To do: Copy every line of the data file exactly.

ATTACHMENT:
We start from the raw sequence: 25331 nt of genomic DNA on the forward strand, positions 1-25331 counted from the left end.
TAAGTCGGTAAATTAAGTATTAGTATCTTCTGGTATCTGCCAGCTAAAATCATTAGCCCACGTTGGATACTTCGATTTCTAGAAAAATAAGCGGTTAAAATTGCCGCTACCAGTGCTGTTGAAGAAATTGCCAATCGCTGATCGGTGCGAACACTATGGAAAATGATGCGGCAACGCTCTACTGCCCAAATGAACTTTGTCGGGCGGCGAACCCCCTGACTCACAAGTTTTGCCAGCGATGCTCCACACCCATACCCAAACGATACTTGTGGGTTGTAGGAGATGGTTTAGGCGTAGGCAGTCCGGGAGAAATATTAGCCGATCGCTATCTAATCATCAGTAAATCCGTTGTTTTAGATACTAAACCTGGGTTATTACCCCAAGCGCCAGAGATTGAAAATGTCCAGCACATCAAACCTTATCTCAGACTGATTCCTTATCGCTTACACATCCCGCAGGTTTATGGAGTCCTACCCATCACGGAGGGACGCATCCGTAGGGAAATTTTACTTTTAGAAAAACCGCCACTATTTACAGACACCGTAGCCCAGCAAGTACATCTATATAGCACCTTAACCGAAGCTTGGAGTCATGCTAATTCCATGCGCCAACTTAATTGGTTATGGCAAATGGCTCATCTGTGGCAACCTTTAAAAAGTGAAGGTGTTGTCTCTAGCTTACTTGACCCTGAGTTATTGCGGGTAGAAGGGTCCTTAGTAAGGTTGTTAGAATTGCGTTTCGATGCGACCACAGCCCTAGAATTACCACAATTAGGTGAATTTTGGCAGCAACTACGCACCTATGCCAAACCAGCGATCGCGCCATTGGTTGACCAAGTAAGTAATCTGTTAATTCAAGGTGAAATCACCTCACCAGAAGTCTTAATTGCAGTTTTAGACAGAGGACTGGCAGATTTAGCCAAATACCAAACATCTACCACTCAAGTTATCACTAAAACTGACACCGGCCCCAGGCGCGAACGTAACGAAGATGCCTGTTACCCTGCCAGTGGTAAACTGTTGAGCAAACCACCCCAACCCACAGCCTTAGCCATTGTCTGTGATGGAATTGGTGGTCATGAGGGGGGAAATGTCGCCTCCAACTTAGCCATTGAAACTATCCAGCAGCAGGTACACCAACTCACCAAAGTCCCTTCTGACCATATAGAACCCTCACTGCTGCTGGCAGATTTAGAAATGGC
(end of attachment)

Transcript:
We start from the raw sequence: 25331 nt of genomic DNA on the forward strand, positions 1-25331 counted from the left end.
TAAGTCGGTAAATTAAGTATTAGTATCTTCTGGTATCTGCCAGCTAAAATCATTAGCCCACGTTGGATACTTCGATTTCTAGAAAAATAAGCGGTTAAAATTGCCGCTACCAGTGCTGTTGAAGAAATTGCCAATCGCTGATCGGTGCGAACACTATGGAAAATGATGCGGCAACGCTCTACTGCCCAAATGAACTTTGTCGGGCGGCGAACCCCCTGACTCACAAGTTTTGCCAGCGATGCTCCACACCCATACCCAAACGATACTTGTGGGTTGTAGGAGATGGTTTAGGCGTAGGCAGTCCGGGAGAAATATTAGCCGATCGCTATCTAATCATCAGTAAATCCGTTGTTTTAGATACTAAACCTGGGTTATTACCCCAAGCGCCAGAGATTGAAAATGTCCAGCACATCAAACCTTATCTCAGACTGATTCCTTATCGCTTACACATCCCGCAGGTTTATGGAGTCCTACCCATCACGGAGGGACGCATCCGTAGGGAAATTTTACTTTTAGAAAAACCGCCACTATTTACAGACACCGTAGCCCAGCAAGTACATCTATATAGCACCTTAACCGAAGCTTGGAGTCATGCTAATTCCATGCGCCAACTTAATTGGTTATGGCAAATGGCTCATCTGTGGCAACCTTTAAAAAGTGAAGGTGTTGTCTCTAGCTTACTTGACCCTGAGTTATTGCGGGTAGAAGGGTCCTTAGTAAGGTTGTTAGAATTGCGTTTCGATGCGACCACAGCCCTAGAATTACCACAATTAGGTGAATTTTGGCAGCAACTACGCACCTATGCCAAACCAGCGATCGCGCCATTGGTTGACCAAGTAAGTAATCTGTTAATTCAAGGTGAAATCACCTCACCAGAAGTCTTAATTGCAGTTTTAGACAGAGGACTGGCAGATTTAGCCAAATACCAAACATCTACCACTCAAGTTATCACTAAAACTGACACCGGCCCCAGGCGCGAACGTAACGAAGATGCCTGTTACCCTGCCAGTGGTAAACTGTTGAGCAAACCACCCCAACCCACAGCCTTAGCCATTGTCTGTGATGGAATTGGTGGTCATGAGGGGGGAAATGTCGCCTCCAACTTAGCCATTGAAACTATCCAGCAGCAGGTACACCAACTCACCAAAGTCCCTTCTGACCATATAGAACCCTCACTGCTGCTGGCAGATTTAGAAATGGC